Lomo Estrecho

The ancient rock carving at Lomo Estrecho, El Paso, La Palma
July 31, 2018

I went for a walk to Lomo Estrecho. Starting from the Caldera visitor centre, you take the LP 302 towards the better-known Cumbrecita car park, but instead of taking the turning to Cumbrecita you carry on as far as you can go in a normal car, or about 1 km beyond that to the recycling bins if you’re in a 4×4. From there you walk up the track marked “Pista…

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The oldest part of Puntallana

April 5, 2018

Puntallana originally grew around the spring of St John the Baptist (San Juan). Today,the spring is still there, but it’s nobody’s drinking water (which is a good thing, seeing as the water’s green.) Still, it’s a peaceful spot to visit, and they still hold a yearly procession where they take the statue of the village’s patron saint, St John the Baptist, to the spring to give thanks for the water….

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La Zarza Rock Carvings

August 14, 2017

One of the best archaeological sites on La Palma is La Zarza and La Zarzita, in Garafía. You have to walk, but it’s a beautiful stroll through woods of heather and bayberry trees. Yes, heather is a tree here – see the top photo. The whole walk takes about an hour, and first bit of the path is the steepest. It’s clearly signposted. You reach La Zarza first. Here there…

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Archaeology at the Roque de los Muchachos

A spiral rock carving, Roque de los Muchachos, Garafia, La Palma
April 17, 2017

For centuries, goatherds have brought their flocks to the Roque de los Muchachos, the highest point on the island of La Palma. As the lower pastures dried out in summer, they moved to fresh pastures on higher ground. These days, farmers can drive home for the night, but of course that wasn’t the case 50 years ago, much less 500 years ago. They came up some time in June, and…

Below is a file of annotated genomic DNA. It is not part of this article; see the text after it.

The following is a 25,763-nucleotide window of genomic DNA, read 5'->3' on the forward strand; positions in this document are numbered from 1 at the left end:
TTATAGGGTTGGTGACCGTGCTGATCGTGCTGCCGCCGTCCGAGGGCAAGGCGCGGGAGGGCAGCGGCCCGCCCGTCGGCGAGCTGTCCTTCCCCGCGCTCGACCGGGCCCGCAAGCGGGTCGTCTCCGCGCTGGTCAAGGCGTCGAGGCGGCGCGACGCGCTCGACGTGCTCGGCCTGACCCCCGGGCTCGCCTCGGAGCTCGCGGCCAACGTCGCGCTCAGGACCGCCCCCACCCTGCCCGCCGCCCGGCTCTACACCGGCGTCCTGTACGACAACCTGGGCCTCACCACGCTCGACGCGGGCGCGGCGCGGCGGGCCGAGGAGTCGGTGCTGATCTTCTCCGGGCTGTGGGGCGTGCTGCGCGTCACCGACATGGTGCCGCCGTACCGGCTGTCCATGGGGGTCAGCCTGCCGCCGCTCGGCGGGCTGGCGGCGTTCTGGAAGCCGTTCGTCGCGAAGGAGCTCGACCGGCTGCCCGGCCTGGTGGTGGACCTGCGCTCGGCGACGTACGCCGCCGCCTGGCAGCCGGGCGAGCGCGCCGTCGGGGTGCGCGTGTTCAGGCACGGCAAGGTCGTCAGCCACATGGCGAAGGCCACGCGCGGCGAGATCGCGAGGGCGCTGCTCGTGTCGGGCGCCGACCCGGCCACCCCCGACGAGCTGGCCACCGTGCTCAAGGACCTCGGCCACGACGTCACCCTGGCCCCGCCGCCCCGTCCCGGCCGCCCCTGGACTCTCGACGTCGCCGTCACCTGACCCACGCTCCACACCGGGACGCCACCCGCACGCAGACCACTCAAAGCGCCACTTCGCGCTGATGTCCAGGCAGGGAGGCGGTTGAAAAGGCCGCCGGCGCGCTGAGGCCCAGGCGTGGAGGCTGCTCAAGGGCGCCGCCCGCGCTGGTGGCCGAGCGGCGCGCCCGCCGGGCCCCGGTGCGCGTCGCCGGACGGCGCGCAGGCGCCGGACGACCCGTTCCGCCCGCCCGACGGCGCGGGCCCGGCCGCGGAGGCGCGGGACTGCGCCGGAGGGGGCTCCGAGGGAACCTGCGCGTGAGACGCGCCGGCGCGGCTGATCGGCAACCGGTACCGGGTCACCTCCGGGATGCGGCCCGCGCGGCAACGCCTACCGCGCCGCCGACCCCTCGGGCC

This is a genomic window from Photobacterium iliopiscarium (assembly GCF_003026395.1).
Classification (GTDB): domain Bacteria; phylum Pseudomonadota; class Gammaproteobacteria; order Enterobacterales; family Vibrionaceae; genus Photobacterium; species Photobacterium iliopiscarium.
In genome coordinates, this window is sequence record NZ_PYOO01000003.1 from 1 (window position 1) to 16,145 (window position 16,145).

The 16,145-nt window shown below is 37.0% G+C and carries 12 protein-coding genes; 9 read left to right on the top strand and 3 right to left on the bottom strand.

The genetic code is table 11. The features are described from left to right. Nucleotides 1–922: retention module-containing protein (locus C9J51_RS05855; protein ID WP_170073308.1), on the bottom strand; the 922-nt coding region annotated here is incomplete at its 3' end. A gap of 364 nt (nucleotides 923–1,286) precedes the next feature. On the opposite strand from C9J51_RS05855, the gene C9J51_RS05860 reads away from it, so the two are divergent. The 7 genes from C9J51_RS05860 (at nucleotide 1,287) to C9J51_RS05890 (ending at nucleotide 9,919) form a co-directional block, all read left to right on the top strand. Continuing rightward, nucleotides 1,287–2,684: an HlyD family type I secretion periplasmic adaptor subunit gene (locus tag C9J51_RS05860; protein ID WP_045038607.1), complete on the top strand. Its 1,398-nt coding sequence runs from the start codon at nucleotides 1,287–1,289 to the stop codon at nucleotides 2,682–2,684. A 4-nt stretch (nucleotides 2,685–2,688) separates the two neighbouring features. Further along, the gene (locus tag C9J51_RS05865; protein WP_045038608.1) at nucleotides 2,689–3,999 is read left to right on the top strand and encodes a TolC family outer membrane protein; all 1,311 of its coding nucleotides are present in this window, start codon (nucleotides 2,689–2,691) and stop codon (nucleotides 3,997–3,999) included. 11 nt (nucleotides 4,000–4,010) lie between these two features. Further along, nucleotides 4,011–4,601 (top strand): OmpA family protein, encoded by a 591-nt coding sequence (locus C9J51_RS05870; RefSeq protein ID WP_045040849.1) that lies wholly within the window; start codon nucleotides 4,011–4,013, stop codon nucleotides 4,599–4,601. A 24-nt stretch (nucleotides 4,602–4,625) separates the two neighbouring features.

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Los Llanos’s Ethnographic museum(MAB) – permenent exhibition

The people who lived on La Palma before the Spanish arrived in 1493 called the island Benahoare, and themselves Benahorita, and they’re the subject of the permanent exhibition upstairs at the ethnographic museum in Los Llanos. The Benahorita lived in caves and wore animal skins, but they weren’t stupid. They farmed, and they had quite a bit of technology considering there’s no metal ores on the island. Their ceramics are…

January 24, 2017
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Belmaco Cave, the Royal Palace in Mazo

October 16, 2016

  Before the Spanish invasion, Belmaco Cave was the home of the kings of Mazo. The first rock carvings were found in the 18th century, which was the start of archaeology in the Canary Islands. Today, it’s open to the public. The entrance is on the other side of the road. A little farther inside, there’s a small, two-story building housing various artefacts, like shell spoons and bone punches, and…

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